A typical nuclear reactor fissions as many atoms as a nuclear bomb every 4 hours. A bomb is made up of a few kg of fuel, a reactor has as much as 100 tons. There are a lot more fission products in reactor fuel than a bomb explosion.
russ_watters
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Mar18-11, 11:24 PM
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Quote Quote by Borek View Post
Still, from what I remember, there is no Chernobyl effect visible in the epidemiological data - background is high enough to mask it.
While I would tend to agree, it does depend on who you ask. Not that I'd ever ask them anything, but Greenpeace speaks loudly on the issue and some people listen.
minerva
#12
Mar19-11, 02:00 PM
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Quote Quote by petergreat View Post
I don't understand. How can a nuclear plant accident produce more radioactive fallout than an atmospheric nuclear explosion? No nuclear test has ever triggered panic around the global fearing radioactive dust spread by wind.
Let's look at the Hiroshima bomb, for example. 15 kT of explosive yield, or so. That's equal to 17.43 GWh of thermal energy, if you convert the units.

Let's say a typical large nuclear power reactor has a thermal power output of about 3 GW.

That means it generates one bomb worth of energy - and one Hiroshima bomb worth of fission products - every 6 hours.

That's why the amount of fission products that can potentially be released from a severe reactor accident is, in theory at least, larger than from a bomb - because it has fissioned much more uranium, generated much more energy, and made much more fission products, than the bomb.
Joe Neubarth
#13
May2-11, 09:15 AM
P: 238
It all depends upon the amount of further contamination of the planet. I do not know what normal background radiation was in 1940, but I am willing to bet that it is higher now than it was then.

Any amount of radiation can cause cancer to start growing in your body. Usually very low doses like a chest X-ray are dismissed as not causative; but, the reality is that your next X-ray could start a cancer growing in your body. We just do not know when the radiation can cause that type of damage. One thing we do know is that if we receive increasing doses, we increase the potential for Cancer to grow.

SO, people have a good reason to be afraid of any additional radioactive pollution to the planet. By being proactive, the life you save may be your Great Great Grandchild's.
rowmag
#14
May2-11, 09:57 AM
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Atmospheric tests were generally conducted away from places where people lived.
NUCENG
#15
May2-11, 10:15 AM
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LIFE EXPECTANCY

US WORLD
1950 69 46

2000 77 66

Obviously, background radiation, atmospheric testing, and nuclear power are major impacts on world health.
Dmytry
#16
May2-11, 12:39 PM
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NUCENG:
Obviously gonna use the fact that nuclear testing did not manage to nuke away all the impact of advancements in medical science as some sort of point.

Quote Quote by petergreat View Post
I don't understand. How can a nuclear plant accident produce more radioactive fallout than an atmospheric nuclear explosion?
Easily. Chernobyl has released 890 times the Cs-137 (major medium term pollutant) of the nuclear bomb type dropped on Nagasaki. (albeit the bomb would of released also comparable amount of Sr-90 whereas reactor won't)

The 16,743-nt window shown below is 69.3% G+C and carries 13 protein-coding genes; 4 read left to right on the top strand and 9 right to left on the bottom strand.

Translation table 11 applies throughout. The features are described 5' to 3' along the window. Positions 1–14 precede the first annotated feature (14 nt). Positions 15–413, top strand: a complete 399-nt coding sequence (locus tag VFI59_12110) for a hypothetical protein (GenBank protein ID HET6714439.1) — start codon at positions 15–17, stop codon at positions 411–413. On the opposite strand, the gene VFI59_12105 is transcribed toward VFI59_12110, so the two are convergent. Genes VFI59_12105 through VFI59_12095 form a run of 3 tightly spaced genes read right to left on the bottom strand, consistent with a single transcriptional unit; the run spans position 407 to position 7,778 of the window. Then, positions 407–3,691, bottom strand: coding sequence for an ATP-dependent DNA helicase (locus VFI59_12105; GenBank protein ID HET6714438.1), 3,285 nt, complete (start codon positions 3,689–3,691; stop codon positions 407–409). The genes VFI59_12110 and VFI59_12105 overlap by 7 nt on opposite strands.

Over the time of operation, reactor produces far more energy than such bomb does. The short living isotopes in reactors decay during that time though, so if you compare the short living isotopes you get a smaller reactor:bomb ratio.

The atmospheric nuclear testing has released something on order of 740PBq of Cs-137 according to
http://www.davistownmuseum.org/cbm/Rad8.html
, Chernobyl has released 85 PBq or over one-tenth .

Remember that the typical nuclear power plant is not only a power plant, but also a MASSIVE radwaste repository. Much of the radwaste from the plant is stored on site. There can be 5 core loads stored right next to the reactor in a modern spent fuel pool (re-racked for storage). 4 reactors, and you get 24 cores. Much of the remaining radwaste is also somewhere on the site, in a common spent fuel pool.
The total inventory of Cs-137 at a nuclear plant of several reactors, including the spent fuel pools, can easily exceed by several times the total release from atmospheric nuclear testing. Simply walking away from a nuclear power plant (multiple reactors + radwaste repository) can result in a release exceeding that of all the atmospheric nuclear testing for the medium term pollutants (with half life of several decades).
Joe Neubarth
#17
May2-11, 12:49 PM
P: 238
Quote Quote by NUCENG View Post
LIFE EXPECTANCY

US WORLD
1950 69 46

2000 77 66

Obviously, background radiation, atmospheric testing, and nuclear power are major impacts on world health.
When you start tabulating the ever increasing number of people killed by radiation induced cancer it is obvious that the impact on health is MAJOR, and very sad, because it just does not HAVE to happen.
Borek
#18
May2-11, 12:56 PM
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Quote Quote by Joe Neubarth View Post
When you start tabulating the ever increasing number of people killed by radiation induced cancer it is obvious that the impact on health is MAJOR
Do you have data to support this statement?

Note that according to forum rules such data must be published in a peer reviewed magazine.